Duckett, George (DNB00)

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DUCKETT, GEORGE (d. 1732), author, of Hartham, Wiltshire, and Dewlish, Dorsetshire, was the second son and heir of Lionel Duckett (1651–1693). He was elected member for the family borough of Calne, Wiltshire, on 11 May 1705, and was again returned in 1708 and 1722. He married in 1711 Grace, the only daughter and heiress of Thomas Skinner of Dewlish. Duckett was on friendly terms with Addison and Edmund Smith [q. v.], both of whom were frequent visitors to Hartham, where Smith died in July 1710. About 1715, perhaps in conjunction with Sir Thomas Burnet (1694-1753) [q. v.], he published ‘Homerides, or a Letter to Mr. Pope, occasioned by his intended translation of Homer; by Sir Iliad Doggerel,’ and in 1716 the same authors produced ‘Homerides, or Homer's First Book modernised’ (1716). In 1715 also Curll published ‘An Epilogue to a Puppet Show at Bath concerning the same Iliad,’ by Duckett alone. According to Curll, several things published under Burnet's name were in reality by Duckett (Key to the Dunciad, p. 17). In 1717 appeared anonymously ‘A Summary of all the Religious Houses in England and Wales’ (pp. xxiv, 100), which contained titles and valuations at the time of their dissolution, and an approximate estimate of their value, if existing, in 1717. James West, in a letter dated 18 Jan. 1730, says: ‘George Duckett, the author of the “Summary Account of the Religious Houses,” is now a commissioner of excise’ (Rawl. MSS. R.L. ii. 168, and Hearne, MS. Diary, vol. cxxvii. f. 163, quoted in ‘Duchetiana,’ p. 245). Burnet was at the time considered part author of this interesting tract. Burnet and Duckett promoted two weekly papers, the ‘Grumbler’ and ‘Pasquin’ respectively. The first number of the former was dated 14 Feb. 1714–15 (Nichols, Lit. Anecd. iv. 88, viii. 494). Nichols and Drake, through a careless reading of the notes to the ‘Dunciad,’ ascribe the ‘Grumbler’ to Duckett alone. Burnet is bracketed with him in the ‘Dunciad’ (iii. ll. 173–80). ‘Pope Alexander's Supremacy and Infallibility examined,’ in which Duckett co-operated with John Dennis, appeared in 1729. About twenty years after the death of Edmund Smith, Duckett informed Oldmixon that Clarendon's ‘History’ was before publication corrupted by Aldrich, Smalridge, and Atterbury, and that Smith before he died confessed to having helped them, and pointed out some spurious passages. A bitter controversy resulted; Duckett's charge entirely broke down, and it is now unknown who was primarily responsible. Duckett, who was one of the commissioners of excise from 1722–3 to 1732, and who is sometimes alluded to as Colonel (the title of his brother William), died 6 Oct. 1732 (Gent. Mag. ii. 1030), his wife surviving until 1755.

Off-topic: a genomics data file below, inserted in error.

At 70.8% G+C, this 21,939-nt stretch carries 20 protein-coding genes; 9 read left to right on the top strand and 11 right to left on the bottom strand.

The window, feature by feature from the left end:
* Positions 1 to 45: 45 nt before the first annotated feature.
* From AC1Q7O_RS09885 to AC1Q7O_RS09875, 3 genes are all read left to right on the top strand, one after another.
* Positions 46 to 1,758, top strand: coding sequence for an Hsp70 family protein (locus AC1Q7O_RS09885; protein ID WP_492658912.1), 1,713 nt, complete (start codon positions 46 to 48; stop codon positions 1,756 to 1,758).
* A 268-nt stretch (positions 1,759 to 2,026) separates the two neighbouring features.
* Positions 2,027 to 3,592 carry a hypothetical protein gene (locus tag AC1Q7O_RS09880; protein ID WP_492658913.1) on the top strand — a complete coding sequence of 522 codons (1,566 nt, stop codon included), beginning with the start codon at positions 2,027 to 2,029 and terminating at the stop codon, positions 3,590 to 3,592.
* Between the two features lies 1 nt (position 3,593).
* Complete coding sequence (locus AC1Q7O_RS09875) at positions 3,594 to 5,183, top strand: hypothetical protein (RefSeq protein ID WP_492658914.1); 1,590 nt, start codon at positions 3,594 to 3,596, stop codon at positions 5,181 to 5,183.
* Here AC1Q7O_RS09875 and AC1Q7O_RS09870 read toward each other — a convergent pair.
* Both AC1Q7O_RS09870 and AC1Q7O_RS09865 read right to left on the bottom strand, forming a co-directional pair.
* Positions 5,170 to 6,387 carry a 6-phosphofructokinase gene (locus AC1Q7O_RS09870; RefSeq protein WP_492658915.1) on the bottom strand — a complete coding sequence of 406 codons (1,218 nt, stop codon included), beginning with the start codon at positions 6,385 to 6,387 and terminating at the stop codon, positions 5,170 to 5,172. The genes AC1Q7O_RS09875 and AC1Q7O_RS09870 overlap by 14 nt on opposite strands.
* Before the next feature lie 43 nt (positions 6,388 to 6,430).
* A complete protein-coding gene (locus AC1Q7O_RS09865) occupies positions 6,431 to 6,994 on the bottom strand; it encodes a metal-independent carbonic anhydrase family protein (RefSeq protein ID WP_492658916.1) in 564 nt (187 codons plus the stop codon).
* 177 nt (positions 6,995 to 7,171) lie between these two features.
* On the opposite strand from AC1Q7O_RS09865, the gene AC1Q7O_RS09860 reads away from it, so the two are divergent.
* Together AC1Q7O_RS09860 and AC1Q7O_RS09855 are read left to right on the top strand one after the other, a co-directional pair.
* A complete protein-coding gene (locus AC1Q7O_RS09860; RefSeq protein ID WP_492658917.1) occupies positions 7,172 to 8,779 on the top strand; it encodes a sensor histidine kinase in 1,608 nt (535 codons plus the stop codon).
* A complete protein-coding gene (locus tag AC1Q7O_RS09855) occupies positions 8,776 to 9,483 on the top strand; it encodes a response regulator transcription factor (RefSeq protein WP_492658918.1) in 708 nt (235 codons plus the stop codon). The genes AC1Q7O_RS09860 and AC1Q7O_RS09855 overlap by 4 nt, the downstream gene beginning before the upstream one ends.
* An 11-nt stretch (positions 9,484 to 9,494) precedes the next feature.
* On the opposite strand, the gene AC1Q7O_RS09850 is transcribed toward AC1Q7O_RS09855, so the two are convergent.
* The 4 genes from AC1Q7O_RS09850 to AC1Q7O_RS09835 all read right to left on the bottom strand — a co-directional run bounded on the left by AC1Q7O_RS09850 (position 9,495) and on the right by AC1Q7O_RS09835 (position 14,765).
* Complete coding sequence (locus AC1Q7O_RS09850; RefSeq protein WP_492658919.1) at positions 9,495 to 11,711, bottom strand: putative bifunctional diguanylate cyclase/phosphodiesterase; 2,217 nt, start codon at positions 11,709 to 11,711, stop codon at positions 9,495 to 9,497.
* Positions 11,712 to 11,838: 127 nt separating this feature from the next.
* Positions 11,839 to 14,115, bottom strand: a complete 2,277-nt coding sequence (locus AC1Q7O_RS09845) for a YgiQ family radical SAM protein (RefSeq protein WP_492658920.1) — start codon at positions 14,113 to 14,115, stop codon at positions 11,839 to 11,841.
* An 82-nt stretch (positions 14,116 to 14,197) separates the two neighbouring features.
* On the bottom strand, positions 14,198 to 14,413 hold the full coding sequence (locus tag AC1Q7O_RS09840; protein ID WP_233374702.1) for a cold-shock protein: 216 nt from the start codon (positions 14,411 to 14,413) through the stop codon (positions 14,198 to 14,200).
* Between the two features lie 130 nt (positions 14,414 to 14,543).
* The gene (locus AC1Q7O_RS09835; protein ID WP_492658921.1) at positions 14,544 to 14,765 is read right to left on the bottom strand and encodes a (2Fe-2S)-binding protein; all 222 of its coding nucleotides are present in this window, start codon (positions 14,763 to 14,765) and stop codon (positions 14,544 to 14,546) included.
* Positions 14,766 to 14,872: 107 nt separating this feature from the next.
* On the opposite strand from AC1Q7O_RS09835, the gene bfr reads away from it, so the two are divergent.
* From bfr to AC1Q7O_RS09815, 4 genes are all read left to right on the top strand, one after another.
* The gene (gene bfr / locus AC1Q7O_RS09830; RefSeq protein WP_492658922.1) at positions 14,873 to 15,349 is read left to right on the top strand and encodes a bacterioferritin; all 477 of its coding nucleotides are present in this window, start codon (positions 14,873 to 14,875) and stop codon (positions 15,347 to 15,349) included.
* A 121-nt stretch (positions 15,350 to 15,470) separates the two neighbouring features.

[Sir George F. Duckett's Duchetiana, pp. 46, 48, 55, 57, 59–62, 65, 66, 81, 106, 219, 245; Notes to Dunciad, bk. iii. ll. 173–80; Johnson's Lives of the Poets, ‘Edmund Smith’ and ‘Pope;’ The Curliad, p. 37; Remarks upon the Hist. of the Royal House of Stuart (1731), pp. 6, 7; Malone's Prose Works of Dryden, i. pt. i. p. 347. Some very interesting extracts from Duckett's note-books appear in Duchetiana, pp. 60–3.]

W. R.